Catholic school board explores new direction for high schools
Board seeks input from residents as it considers bold changes
Saturday, Mar 01, 2014 06:00 am
Should St. Albert’s Catholic high schools form a super-campus? How about an elite academy? Are they working fine the way they are now?
Those are the kinds of questions city residents will get to answer this month as part of a survey by Greater St. Albert Catholic Schools on the future of the board’s high schools.
About 12 residents came to St. Albert Catholic High School (SACHS) Wednesday night for a focus group as part of the Shaping Our Future study – a survey that asks residents to set the future course of the division’s high schools.
The board holds talks like this each year on various topics, said superintendent David Keohane. Since this year’s topic is so broad, however, it’s doing a larger consultation with multiple focus groups and an online survey. (Similar talks were held in Morinville earlier this year.)
“This is a big, big conversation, and we want to make sure we do it right,” he said. “It’s open to parents, community members, staff and students.”
This topic was originally prompted by a question from a parent, but resonates with the province’s push under Inspiring Education to rework schools to meet future student needs, Keohane said.
It also reflects an ongoing issue of students who jump ship from École Secondaire Sainte Marguerite d’Youville (ESSMY) to other high schools when they enter Grade 10, he continued. While many students like the all-French ESSMY, some students end up leaving it for places like SACHS or Paul Kane as they offer better options and sports programs.
Considering their options
The board researched other schools in Alberta and came up with three possible paths for the future.
The first would be a status-quo approach that would focus on the board’s strengths and likely add a French immersion option at SACHS.
Nicole S. was one of several parents in the focus group concerned that this could mean an end to single-track French education at ESSMY. The total immersion students get at ESSMY greatly boosts their ability to speak French, she said.
Deb, another parent, agreed, noting that she had heard many criticisms of dual-track approaches.
“I think (the French) is a little too diluted,” she said.
Keohane later clarified that single-track French immersion at ESSMY isn’t going away.
“I can tell you with absolute certainty that there are no plans to change what’s happening at ESSMY,” he said.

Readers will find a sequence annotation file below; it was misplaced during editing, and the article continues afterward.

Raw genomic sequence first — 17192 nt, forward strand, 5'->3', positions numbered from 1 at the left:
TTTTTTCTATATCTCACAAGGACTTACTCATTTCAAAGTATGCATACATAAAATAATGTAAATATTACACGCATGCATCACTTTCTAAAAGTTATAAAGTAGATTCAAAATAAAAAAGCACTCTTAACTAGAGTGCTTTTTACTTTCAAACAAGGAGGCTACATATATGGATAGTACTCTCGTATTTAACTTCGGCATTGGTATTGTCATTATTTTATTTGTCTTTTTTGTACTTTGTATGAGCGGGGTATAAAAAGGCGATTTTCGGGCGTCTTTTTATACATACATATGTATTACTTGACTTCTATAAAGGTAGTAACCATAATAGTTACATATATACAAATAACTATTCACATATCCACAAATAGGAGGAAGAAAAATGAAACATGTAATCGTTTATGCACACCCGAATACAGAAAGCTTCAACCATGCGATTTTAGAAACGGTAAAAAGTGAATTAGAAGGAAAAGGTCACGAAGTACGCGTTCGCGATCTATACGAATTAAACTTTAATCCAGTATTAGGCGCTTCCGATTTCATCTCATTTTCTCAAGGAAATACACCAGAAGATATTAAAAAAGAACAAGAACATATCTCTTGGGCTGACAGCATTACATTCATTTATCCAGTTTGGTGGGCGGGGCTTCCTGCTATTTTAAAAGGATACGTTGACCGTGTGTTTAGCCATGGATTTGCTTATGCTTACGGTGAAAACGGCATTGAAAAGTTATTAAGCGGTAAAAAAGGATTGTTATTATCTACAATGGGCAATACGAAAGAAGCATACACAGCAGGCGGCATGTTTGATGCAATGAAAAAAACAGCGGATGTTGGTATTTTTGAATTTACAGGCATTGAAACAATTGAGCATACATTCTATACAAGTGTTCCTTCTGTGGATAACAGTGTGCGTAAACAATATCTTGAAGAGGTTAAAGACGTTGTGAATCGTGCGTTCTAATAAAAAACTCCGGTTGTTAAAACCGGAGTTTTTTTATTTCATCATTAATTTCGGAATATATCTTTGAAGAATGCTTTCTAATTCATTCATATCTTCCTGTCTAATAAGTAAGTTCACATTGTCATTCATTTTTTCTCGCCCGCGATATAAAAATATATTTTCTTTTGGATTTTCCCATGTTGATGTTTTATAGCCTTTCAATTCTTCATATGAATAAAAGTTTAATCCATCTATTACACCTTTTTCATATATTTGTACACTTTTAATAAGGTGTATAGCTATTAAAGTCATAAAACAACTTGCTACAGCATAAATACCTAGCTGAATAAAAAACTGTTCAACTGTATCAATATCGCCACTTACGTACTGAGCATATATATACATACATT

Still, a dual-track option could let more students stick with French and get more options without jumping to Paul Kane, said SACHS principal Garret Doll.
Path two proposes to combine ESSMY and SACHS into one super-campus – the idea being that with their combined populations, the schools could offer more programs to more students.
Keohane likened it to how the Faculté Saint-Jean works with the University of Alberta, where students would flip between schools to take different courses. This would let ESSMY students get the career, technology and sports options offered at SACHS without giving up French immersion. Students might shuttle between the schools during the day, or flip between schools each semester.
This could be a logistical nightmare, Deb said.
“We’re going to need an LRT to get to all these different options,” she joked.
Path three proposes more of a prep-school or private academy approach. Emphasizing flexible schedules and self-directed learning, this approach would focus on student leadership, international exchanges and academy-style training for elite students.
There would be plenty of dual-credit courses and partnerships with businesses, all aimed to equip students for university or a job upon graduation.
This approach would emphasize career-relevant skills, particularly soft skills such as teamwork, communication and initiative – skills employers and post-secondary instructors say today’s high school grads often don’t have, Keohane said.
An approach like this could help students better connect what they do in school to their lives as adults, Doll said. High schools are already starting down this road by offering dual-credit courses through Grant MacEwan University.
Flexible scheduling could help more students graduate, noted parent Mary Pat Langhenry.
“We have an awesome graduation rate of 88 per cent. I’d love to capture that other 12 per cent,” she said.
Other parents were concerned that less-dedicated students might struggle with flexible schedules.
Keohane hopes residents will fill out the board’s online survey or come to the next focus group at the Kinsmen Korral from 9:30 a.m. to noon this March 5.
“This is careful planning we’re doing for the future,” he emphasized, so don’t expect any major changes soon. “We don’t want to take a big, bold step without people following us.”
Keohane said the Catholic board will get a report on the survey’s results this summer, with the ideas presented used to plan out high school programming in the next five to 10 years.
Visit gsacrd.ab.ca for details on the survey.